There needs to be continuous inflation or else the whole system will collapse. Inflation is needed to ensure there's enough new money to pay back all the loans. If everybody simultaneously refused to borrow money, the financial system would collapse. If a substantial percentage of people simultaneously refused to borrow money, everyone else would be forced into bankruptcy.

Another benefit of inflation is that the average person keeps his money in the bank, or has benefits such as a pension or social security. These payments are not properly adjusted for inflation. Inflation allows the financial industry and government to slowly confiscate these assets. That's why the government doesn't want to ever contract the money supply too much. If the money supply contracted too much there would be deflation and the average person, who is holding mostly cash, would benefit.

As long as the Federal Reserve keeps a balance, the average person won't get wise to the situation. As long as a certain number of new loans are made, the average person will have access to enough money to repay his debts. There will be some foreclosures and bankruptcies, but from the point of view of the average person, those people deserved it. They won't say "The financial system was stacked against them - a certain number people had to go bankrupt because there wasn't enough money in circulation".

Most of the people who are aware of the details of this scam are themselves billionaires already. Knowing the defect in the financial system, they are able to profit from it immensely. Plus, they are insiders who know in advance which way interest rates are going to be moved. It's easy to make money if you know that. They have no incentive to fix the current system, except for the possibility that it might completely collapse soon. Any billionaire who is aware of the system can profit immensely from it. Any billionaire who is not aware will soon lose his wealth. With an awareness of the manipulations of others, it is possible to structure your own investments to maximum advantage. The basic advice I would give the average person is to minimize debt and invest in concrete assets - stocks or real estate or your own business.

If the banks wound up obviously owning everything, the average person would revolt. Some of the assets are hidden in trusts, so the average person doesn't know about it. Most media companies are incorporated in a way that insiders effectively control the company, even though they own a minority interest, through the issue of preferred voting shares. The money supply and tax rate are carefully managed so that the average person gets to own enough so that they don't revolt.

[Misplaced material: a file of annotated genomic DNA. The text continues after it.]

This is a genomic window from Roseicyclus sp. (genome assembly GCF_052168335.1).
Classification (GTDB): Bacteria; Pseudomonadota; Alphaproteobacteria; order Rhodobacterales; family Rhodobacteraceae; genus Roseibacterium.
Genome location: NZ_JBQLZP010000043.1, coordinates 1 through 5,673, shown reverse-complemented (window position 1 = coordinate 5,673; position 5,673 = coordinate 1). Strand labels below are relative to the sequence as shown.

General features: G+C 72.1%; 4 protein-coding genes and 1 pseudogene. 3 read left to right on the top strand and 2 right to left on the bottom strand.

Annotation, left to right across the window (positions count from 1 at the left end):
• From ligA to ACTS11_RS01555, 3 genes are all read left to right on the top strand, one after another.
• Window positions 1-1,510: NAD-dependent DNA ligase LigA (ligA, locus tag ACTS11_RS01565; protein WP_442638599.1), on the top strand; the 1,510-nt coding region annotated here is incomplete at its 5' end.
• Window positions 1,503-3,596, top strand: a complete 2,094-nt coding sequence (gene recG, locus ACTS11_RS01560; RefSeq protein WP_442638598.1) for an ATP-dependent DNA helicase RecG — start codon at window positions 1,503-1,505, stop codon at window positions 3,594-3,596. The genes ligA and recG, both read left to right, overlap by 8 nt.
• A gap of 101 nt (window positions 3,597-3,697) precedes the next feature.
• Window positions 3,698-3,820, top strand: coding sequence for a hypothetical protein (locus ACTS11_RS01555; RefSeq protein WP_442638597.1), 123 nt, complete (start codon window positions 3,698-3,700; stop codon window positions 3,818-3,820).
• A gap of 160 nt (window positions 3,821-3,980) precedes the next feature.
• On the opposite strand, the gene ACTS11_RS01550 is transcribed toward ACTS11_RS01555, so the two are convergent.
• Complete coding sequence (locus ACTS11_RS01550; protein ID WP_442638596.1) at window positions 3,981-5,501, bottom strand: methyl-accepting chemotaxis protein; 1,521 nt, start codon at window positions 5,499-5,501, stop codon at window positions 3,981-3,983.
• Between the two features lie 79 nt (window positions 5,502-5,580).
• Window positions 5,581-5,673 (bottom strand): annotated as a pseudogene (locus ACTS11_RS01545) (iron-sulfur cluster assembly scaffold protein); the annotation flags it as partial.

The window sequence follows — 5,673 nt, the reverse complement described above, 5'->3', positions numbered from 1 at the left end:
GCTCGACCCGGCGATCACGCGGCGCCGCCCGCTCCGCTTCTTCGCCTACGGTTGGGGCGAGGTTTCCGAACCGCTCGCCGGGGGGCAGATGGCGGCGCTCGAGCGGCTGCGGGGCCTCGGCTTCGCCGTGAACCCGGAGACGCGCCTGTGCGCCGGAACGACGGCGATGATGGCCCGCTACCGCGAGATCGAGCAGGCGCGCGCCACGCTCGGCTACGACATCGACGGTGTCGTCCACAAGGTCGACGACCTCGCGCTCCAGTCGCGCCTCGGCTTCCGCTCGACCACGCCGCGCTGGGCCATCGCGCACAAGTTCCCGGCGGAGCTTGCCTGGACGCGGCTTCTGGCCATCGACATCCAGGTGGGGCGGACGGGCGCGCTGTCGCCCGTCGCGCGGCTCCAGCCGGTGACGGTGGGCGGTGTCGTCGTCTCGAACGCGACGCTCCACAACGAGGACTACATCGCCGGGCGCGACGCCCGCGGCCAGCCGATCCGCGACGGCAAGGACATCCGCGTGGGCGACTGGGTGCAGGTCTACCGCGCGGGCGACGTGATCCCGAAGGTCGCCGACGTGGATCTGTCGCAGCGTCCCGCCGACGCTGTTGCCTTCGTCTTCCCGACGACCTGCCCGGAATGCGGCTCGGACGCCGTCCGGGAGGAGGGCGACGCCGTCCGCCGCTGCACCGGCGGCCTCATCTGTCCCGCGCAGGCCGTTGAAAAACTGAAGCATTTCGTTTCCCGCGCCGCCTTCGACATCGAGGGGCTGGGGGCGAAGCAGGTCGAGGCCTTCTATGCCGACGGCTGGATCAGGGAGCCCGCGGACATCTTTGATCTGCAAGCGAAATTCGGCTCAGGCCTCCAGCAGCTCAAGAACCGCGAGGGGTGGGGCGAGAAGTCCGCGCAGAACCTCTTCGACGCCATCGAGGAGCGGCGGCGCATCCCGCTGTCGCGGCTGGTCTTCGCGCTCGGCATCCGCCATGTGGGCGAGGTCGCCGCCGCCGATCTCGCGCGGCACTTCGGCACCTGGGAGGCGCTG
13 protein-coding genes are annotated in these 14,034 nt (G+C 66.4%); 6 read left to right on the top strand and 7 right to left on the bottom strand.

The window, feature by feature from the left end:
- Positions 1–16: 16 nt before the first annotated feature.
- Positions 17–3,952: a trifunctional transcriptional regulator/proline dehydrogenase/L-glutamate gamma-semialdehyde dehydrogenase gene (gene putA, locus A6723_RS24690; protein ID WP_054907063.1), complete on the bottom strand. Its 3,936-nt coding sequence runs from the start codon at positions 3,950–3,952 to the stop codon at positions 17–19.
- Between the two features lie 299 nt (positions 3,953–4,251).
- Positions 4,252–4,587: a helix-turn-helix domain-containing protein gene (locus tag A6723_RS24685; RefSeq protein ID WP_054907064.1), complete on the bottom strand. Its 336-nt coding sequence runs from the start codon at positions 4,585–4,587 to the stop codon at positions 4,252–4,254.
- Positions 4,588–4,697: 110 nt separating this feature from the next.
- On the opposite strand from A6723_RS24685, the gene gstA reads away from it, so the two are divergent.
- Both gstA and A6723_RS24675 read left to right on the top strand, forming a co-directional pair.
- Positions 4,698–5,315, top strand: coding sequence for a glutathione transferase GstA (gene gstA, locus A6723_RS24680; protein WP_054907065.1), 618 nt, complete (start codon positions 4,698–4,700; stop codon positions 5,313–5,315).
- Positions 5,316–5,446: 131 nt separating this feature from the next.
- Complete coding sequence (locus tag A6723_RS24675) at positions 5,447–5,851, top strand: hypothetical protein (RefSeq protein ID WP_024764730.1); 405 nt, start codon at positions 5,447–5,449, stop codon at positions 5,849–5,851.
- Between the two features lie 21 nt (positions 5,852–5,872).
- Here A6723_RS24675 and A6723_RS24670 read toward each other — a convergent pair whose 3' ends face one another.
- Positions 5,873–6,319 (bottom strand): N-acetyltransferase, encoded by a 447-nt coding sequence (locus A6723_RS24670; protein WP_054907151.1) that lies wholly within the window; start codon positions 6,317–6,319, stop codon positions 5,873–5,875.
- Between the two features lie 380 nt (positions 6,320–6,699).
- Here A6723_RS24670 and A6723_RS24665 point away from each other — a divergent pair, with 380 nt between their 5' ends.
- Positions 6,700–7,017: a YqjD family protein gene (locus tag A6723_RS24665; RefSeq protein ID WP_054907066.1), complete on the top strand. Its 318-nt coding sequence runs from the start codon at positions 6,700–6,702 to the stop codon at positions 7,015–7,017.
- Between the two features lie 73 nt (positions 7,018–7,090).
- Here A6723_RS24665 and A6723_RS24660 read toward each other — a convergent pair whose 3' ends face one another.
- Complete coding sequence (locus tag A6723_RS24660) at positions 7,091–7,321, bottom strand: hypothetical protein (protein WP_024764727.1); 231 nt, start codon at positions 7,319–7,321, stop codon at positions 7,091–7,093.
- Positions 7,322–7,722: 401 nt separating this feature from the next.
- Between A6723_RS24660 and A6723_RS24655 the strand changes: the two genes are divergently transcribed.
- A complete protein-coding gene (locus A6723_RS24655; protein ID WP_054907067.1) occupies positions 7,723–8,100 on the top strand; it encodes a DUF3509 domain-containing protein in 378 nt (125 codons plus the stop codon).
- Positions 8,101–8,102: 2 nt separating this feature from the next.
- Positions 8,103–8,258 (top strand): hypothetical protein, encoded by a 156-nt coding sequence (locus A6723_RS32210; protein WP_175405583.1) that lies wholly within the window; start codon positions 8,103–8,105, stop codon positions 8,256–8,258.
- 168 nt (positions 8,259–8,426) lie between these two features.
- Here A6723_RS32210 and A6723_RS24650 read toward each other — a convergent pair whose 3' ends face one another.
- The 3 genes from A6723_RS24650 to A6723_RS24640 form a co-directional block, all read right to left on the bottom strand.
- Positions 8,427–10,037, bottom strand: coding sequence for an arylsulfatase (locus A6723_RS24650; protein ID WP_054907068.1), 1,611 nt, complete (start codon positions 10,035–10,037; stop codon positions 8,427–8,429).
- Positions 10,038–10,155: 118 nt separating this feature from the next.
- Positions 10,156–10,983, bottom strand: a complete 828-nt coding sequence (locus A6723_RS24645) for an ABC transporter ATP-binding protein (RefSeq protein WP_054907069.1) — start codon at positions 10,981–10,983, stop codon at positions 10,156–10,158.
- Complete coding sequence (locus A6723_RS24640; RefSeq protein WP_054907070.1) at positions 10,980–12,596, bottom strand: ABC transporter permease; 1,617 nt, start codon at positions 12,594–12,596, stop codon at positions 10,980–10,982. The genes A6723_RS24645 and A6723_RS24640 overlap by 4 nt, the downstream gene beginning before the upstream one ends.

The national debt is actually absolutely necessary under the current system. Money can only be created via debt, and debt increases exponentially faster than the supply of money. The only way that someone can have money is for someone else to be in debt by an even bigger amount. Since the government is the only entity that can have unlimited debt without being forced into bankruptcy, the government needs to have bigger and bigger debt just so that there would be a supply of money for other people to have.

Is there any escape from this system? I think there is, but it would take a massive coordinated effort. I'm worried that the government and media are too corrupt to be trusted to fix this problem. It's tricky, because any solution would have to be implemented without breaking any existing laws, which are specifically designed to prevent anyone from ending this system of abuse.

I thought about advocating a return to a barter system. That wouldn't work, because a person doing barter legally has to pay income taxes on the value of his transaction, and the only valid means for paying taxes is with dollars. Because the government demands that taxes be paid in dollars, that creates a certain demand for dollars. It's impossible to live legally without dollars, because you have to pay your taxes. Maybe that's why the income tax had to be implemented the same time as the Federal Reserve system was established. Without income taxes, a person could effectively boycott the Federal Reserve, only making enough transactions in dollars to pay their taxes and dealing in barter otherwise. Since barter transactions are taxed the same as dollar transactions, with taxes paid in dollars, there's no way to boycott the Federal Reserve system by returning to a barter system.

The only way to fix the monetary system is by changing the laws. There's no way for individuals to legally boycott the standard financial system, because they have to pay their taxes in dollars.

That's one thing that annoys me about the other "critics of the Federal Reserve" websites. They explain the problem, but they don't really propose a workable solution. I don't think there is a solution possible without getting enough grassroots support to change the laws.

Bill Totten